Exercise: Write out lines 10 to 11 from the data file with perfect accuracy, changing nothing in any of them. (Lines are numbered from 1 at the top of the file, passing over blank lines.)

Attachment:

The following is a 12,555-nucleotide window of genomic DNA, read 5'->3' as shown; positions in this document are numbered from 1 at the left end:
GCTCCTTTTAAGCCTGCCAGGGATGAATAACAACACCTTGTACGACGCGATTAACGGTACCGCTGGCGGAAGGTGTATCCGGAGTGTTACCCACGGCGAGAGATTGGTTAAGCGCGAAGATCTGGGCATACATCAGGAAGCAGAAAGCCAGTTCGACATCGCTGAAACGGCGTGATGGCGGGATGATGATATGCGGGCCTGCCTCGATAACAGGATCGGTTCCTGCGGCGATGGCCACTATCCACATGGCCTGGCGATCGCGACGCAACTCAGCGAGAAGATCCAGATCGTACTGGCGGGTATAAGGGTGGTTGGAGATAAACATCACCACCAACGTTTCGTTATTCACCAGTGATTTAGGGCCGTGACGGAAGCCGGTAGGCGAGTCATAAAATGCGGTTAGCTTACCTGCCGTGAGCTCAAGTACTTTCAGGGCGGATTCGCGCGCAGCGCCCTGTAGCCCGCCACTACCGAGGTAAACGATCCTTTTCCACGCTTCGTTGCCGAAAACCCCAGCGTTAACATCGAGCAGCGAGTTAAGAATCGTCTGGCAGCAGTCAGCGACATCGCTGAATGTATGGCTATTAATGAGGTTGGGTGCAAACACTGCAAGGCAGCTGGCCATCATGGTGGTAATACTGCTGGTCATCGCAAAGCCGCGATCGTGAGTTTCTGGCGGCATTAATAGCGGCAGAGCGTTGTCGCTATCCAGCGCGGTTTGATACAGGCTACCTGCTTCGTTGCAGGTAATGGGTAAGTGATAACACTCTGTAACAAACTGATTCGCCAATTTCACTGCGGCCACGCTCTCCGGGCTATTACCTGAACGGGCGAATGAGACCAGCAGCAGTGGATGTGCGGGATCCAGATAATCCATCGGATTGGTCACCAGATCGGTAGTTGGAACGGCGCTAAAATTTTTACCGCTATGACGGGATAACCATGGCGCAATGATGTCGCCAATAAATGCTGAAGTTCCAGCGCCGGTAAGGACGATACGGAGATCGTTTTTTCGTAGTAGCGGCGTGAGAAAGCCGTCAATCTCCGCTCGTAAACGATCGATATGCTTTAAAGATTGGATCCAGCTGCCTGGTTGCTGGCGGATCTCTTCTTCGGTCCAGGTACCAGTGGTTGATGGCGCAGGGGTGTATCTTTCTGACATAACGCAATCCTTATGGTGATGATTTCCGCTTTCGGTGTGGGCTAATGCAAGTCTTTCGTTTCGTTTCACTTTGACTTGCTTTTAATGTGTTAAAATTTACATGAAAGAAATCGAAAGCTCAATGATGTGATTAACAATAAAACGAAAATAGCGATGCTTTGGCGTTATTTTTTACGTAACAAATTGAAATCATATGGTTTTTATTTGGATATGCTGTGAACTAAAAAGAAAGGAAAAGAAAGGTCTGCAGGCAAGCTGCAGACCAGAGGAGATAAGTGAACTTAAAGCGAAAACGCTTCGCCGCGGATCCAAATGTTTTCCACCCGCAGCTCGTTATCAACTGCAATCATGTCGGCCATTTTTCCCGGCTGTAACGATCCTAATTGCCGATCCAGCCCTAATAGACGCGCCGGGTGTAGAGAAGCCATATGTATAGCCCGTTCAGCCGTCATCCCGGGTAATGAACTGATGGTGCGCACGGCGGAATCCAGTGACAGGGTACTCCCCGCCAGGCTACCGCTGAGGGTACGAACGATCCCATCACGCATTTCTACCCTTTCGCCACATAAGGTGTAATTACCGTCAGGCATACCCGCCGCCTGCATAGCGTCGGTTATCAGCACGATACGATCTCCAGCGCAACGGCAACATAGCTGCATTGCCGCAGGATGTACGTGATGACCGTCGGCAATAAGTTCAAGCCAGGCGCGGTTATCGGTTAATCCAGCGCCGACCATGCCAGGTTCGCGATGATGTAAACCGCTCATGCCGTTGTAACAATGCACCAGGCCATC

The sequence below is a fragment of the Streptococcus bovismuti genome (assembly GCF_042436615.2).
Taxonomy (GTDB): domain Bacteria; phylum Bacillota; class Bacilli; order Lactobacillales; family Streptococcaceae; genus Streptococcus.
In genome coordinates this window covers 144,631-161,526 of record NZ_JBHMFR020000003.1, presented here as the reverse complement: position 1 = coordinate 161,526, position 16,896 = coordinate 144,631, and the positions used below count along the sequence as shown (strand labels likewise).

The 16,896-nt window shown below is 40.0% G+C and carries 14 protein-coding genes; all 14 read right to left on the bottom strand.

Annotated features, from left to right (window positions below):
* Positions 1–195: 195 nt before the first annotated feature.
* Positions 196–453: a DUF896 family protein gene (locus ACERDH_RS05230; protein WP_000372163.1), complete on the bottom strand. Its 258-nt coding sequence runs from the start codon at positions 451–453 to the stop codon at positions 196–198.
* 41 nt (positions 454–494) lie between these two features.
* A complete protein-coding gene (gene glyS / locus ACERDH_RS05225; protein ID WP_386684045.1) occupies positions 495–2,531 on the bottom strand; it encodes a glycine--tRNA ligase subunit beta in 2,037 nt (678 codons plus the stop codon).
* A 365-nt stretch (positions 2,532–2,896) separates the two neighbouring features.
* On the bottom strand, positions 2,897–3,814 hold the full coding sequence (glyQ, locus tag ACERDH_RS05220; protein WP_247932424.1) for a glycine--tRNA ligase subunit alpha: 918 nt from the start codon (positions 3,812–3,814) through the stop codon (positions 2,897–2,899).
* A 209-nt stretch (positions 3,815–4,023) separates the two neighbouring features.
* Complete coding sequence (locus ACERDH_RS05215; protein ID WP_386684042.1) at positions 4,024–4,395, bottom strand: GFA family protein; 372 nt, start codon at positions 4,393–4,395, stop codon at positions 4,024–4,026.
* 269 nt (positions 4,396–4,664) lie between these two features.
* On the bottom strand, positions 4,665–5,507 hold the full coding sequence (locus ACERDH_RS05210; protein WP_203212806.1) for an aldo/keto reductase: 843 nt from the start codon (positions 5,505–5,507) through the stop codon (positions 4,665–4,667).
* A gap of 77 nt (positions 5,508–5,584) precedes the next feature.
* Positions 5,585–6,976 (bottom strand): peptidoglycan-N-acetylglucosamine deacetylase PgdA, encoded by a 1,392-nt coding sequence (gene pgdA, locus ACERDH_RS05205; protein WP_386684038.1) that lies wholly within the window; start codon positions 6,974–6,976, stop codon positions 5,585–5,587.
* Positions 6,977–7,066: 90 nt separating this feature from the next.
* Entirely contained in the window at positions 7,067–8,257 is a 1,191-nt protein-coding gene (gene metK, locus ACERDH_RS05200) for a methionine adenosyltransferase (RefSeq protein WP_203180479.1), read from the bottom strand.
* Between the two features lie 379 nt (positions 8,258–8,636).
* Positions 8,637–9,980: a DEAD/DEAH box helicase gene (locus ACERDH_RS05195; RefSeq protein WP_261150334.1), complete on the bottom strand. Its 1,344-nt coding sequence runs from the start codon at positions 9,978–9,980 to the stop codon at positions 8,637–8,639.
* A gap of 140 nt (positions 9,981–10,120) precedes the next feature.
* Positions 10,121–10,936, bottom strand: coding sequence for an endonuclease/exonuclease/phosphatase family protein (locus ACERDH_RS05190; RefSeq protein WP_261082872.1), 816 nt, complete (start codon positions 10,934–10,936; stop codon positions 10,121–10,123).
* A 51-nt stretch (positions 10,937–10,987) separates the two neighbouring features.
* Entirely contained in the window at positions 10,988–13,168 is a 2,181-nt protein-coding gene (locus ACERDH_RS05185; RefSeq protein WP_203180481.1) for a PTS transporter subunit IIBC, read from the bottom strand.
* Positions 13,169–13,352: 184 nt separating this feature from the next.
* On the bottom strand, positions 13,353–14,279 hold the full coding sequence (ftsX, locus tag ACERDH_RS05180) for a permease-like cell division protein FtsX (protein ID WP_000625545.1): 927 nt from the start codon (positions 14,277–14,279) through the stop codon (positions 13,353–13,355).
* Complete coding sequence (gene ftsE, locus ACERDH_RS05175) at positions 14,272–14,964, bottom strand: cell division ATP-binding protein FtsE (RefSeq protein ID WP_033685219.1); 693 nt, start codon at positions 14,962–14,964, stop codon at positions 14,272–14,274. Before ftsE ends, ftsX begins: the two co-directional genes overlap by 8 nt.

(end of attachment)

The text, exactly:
* 41 nt (positions 454–494) lie between these two features.
* A complete protein-coding gene (gene glyS / locus ACERDH_RS05225; protein ID WP_386684045.1) occupies positions 495–2,531 on the bottom strand; it encodes a glycine--tRNA ligase subunit beta in 2,037 nt (678 codons plus the stop codon).